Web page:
A deposit to hold the unit is a fee paid before you enter into a rental agreement so that the landlord will hold the rental unit and not rent it to others. There must be a written agreement that describes when the deposit must be refunded to the tenant and when it can be kept by the landlord.


If you and the landlord enter into the rental agreement, the landlord must give back the deposit either by giving you a refund or by crediting your account. If you don’t take the necessary steps to enter into the rental agreement, the landlord can keep the deposit. If the landlord doesn’t take the necessary steps to enter into the rental agreement, the deposit must be refunded within 4 days. If the landlord charges a deposit without following these rules, you can sue the landlord for the amount of the deposit plus $150. ORS 90.297. See the resource ‘Can Small Claims Court Help Tenants?' for more information about small claims court. See the Time Limit Warning above.

Yes. A landlord can make you pay a security deposit. (But if you rent week-to-week, you cannot be charged this deposit (ORS 90.100(52)). When you pay the deposit, ask for a receipt that shows you paid a “security deposit.” You can try to work out the amount of the deposit with the landlord. Some landlords will let you make several payments on the deposit instead of paying it all at once.


Once you have moved in, the landlord cannot, without your agreement, charge a new deposit or increase the deposit you have already paid for the first year you live there. After the first year, a landlord can charge or increase the deposit but must give you at least 3 months to pay it. ORS 90.300(5).

If you paid a deposit, the landlord must return the deposit within 31 days of when you move out and return the keys as long as you:

  • haven’t damaged the place beyond ordinary wear and tear;
  • have given the landlord the required notice;
  • paid the rent;
  • returned the keys; and
  • followed other rules in your rental agreement. ORS 90.300(7).

The one exception is that a landlord may deduct the cost of professional carpet cleaning from your deposit if the carpet was professionally cleaned or replaced before you moved in, and your written rental agreement says that the landlord may deduct the cost of carpet cleaning for your security deposit. A landlord is not required to repair the damage to the unit after you move out in order to deduct the cost of the repair from your deposit.


When you first rent a place, the landlord may also require you to pay rent in advance, sometimes called a “last month’s rent deposit.” ORS 90.100(26). See the resource When the Tenant Moves Out’ for more information.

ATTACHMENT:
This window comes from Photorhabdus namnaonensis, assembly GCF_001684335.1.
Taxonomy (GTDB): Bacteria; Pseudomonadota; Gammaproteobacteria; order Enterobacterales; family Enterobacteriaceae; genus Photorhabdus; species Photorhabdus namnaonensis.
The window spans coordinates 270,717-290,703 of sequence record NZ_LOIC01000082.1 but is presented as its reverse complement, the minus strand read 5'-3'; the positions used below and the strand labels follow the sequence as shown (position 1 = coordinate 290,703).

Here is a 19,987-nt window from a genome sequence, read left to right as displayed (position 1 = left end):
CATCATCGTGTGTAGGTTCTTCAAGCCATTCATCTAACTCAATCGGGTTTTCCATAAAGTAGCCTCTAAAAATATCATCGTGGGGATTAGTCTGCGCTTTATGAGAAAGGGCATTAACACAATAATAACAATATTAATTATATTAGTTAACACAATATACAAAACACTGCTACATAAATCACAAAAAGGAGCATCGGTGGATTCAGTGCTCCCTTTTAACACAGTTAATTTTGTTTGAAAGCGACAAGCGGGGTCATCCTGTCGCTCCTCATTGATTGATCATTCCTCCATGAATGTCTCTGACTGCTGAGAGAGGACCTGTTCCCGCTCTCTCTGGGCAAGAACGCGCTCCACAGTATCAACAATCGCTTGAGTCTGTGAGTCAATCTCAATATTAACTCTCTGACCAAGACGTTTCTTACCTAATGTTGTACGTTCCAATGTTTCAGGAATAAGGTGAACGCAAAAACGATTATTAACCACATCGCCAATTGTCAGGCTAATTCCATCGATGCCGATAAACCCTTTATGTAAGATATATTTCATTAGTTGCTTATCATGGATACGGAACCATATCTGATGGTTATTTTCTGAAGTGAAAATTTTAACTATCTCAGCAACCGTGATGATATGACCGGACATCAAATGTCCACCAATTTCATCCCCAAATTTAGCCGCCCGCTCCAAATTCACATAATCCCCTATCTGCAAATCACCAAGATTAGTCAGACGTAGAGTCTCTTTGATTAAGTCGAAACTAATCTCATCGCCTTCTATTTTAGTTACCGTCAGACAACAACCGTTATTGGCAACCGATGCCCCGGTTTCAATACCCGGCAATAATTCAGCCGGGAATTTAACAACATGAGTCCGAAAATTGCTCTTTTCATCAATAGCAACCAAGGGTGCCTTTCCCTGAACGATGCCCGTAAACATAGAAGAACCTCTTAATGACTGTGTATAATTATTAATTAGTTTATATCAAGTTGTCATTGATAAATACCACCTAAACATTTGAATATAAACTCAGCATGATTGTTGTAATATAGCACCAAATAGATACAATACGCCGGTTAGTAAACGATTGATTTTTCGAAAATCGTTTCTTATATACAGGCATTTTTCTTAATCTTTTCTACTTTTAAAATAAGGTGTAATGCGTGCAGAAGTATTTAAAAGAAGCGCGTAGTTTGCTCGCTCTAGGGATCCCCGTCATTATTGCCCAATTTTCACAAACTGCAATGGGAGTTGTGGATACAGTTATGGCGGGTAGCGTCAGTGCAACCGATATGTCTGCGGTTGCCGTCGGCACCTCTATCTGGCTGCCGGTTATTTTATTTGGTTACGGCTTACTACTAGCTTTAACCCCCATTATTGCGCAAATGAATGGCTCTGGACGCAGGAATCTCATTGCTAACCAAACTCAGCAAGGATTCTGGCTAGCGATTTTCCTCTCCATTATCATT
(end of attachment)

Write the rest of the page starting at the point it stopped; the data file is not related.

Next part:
Oregon law does not require landlords to pay interest, but you may ask if your landlord will agree to do this.

Within 31 days after you move out and return your keys, the landlord must either return your deposit or tell you in writing why all or some of it is not being refunded. If the landlord does not return the right amount of money or does not give you a written explanation, you may sue, asking for twice the amount wrongfully withheld. ORS 90.300(16). If the landlord kept all of your deposit and claims that you owe additional money, you should be ready to defend yourself against a possible counterclaim by the landlord for property damages. See the resource ‘Can Small Claims Court Help Tenants?’ for more information about small claims court and the Time Limit Warning above.


If the landlord refunds only part of the deposit, you can cash the check and still sue the landlord if you think you are owed more money. If the landlord has written “full settlement” or “accord and satisfaction” on the back of the check, you should see a lawyer before you cash the check.


See the resource ‘When the Tenant Moves Out for more information on what to do to improve your chances of getting your deposit back when you move out. Also see Sample Letter 7 in the resource Sample Letters to the Landlord.’

If a landlord sells a building that is being rented out both tenants and new landlords must follow the terms of the original rental agreement. The new landlord must return any deposits when the tenants move, even if the new landlord did not get the deposit money from the old landlord. The new landlord must also make repairs and follow the rules set out in the legal resource booklet: 'Landlord-Tenant Law in Oregon' on this site.

Download a PDF with this information

Last Review and Update: Aug 16, 2016